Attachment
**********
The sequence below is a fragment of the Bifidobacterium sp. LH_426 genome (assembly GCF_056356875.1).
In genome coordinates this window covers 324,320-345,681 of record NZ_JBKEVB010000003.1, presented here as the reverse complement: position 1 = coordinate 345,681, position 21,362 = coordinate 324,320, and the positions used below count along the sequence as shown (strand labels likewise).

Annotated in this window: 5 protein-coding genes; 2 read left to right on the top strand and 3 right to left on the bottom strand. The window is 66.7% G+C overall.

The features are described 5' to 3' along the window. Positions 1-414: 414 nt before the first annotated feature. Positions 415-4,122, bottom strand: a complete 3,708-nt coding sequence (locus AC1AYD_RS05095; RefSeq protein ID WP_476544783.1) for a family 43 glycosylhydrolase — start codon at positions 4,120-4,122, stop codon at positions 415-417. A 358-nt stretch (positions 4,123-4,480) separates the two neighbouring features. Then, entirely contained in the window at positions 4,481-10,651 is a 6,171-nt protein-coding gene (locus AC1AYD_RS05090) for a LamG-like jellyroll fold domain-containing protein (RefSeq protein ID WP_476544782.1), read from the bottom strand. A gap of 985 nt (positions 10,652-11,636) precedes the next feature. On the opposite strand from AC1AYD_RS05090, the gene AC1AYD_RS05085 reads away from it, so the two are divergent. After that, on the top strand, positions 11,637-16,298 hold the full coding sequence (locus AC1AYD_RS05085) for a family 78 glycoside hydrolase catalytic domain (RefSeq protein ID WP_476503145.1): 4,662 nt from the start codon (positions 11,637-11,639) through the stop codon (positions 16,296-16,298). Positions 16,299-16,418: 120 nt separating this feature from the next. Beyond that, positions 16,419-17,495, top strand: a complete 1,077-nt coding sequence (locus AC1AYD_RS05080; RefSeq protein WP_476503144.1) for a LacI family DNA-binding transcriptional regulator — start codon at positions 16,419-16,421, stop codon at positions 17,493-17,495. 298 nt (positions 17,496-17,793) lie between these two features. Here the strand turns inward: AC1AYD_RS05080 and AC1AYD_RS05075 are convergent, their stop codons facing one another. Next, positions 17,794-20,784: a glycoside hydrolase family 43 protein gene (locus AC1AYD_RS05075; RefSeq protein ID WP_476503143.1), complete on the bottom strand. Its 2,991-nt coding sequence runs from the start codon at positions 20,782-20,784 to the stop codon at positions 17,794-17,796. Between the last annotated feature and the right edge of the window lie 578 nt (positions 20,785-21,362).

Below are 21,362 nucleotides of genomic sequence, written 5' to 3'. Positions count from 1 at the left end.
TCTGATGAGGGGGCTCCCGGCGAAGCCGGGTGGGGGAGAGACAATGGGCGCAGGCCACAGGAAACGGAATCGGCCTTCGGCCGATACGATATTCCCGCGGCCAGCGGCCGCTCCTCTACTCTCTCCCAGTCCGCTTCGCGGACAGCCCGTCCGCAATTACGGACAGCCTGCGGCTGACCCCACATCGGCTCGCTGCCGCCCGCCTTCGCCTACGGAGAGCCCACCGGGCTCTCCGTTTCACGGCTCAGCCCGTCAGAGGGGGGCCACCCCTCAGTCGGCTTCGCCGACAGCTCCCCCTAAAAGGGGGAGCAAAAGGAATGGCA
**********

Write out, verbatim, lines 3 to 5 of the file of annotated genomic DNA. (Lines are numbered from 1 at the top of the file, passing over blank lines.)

Annotated in this window: 5 protein-coding genes; 2 read left to right on the top strand and 3 right to left on the bottom strand. The window is 66.7% G+C overall.

The features are described 5' to 3' along the window. Positions 1-414: 414 nt before the first annotated feature. Positions 415-4,122, bottom strand: a complete 3,708-nt coding sequence (locus AC1AYD_RS05095; RefSeq protein ID WP_476544783.1) for a family 43 glycosylhydrolase — start codon at positions 4,120-4,122, stop codon at positions 415-417. A 358-nt stretch (positions 4,123-4,480) separates the two neighbouring features. Then, entirely contained in the window at positions 4,481-10,651 is a 6,171-nt protein-coding gene (locus AC1AYD_RS05090) for a LamG-like jellyroll fold domain-containing protein (RefSeq protein ID WP_476544782.1), read from the bottom strand. A gap of 985 nt (positions 10,652-11,636) precedes the next feature. On the opposite strand from AC1AYD_RS05090, the gene AC1AYD_RS05085 reads away from it, so the two are divergent. After that, on the top strand, positions 11,637-16,298 hold the full coding sequence (locus AC1AYD_RS05085) for a family 78 glycoside hydrolase catalytic domain (RefSeq protein ID WP_476503145.1): 4,662 nt from the start codon (positions 11,637-11,639) through the stop codon (positions 16,296-16,298). Positions 16,299-16,418: 120 nt separating this feature from the next. Beyond that, positions 16,419-17,495, top strand: a complete 1,077-nt coding sequence (locus AC1AYD_RS05080; RefSeq protein WP_476503144.1) for a LacI family DNA-binding transcriptional regulator — start codon at positions 16,419-16,421, stop codon at positions 17,493-17,495. 298 nt (positions 17,496-17,793) lie between these two features. Here the strand turns inward: AC1AYD_RS05080 and AC1AYD_RS05075 are convergent, their stop codons facing one another. Next, positions 17,794-20,784: a glycoside hydrolase family 43 protein gene (locus AC1AYD_RS05075; RefSeq protein ID WP_476503143.1), complete on the bottom strand. Its 2,991-nt coding sequence runs from the start codon at positions 20,782-20,784 to the stop codon at positions 17,794-17,796. Between the last annotated feature and the right edge of the window lie 578 nt (positions 20,785-21,362).

Below are 21,362 nucleotides of genomic sequence, written 5' to 3'. Positions count from 1 at the left end.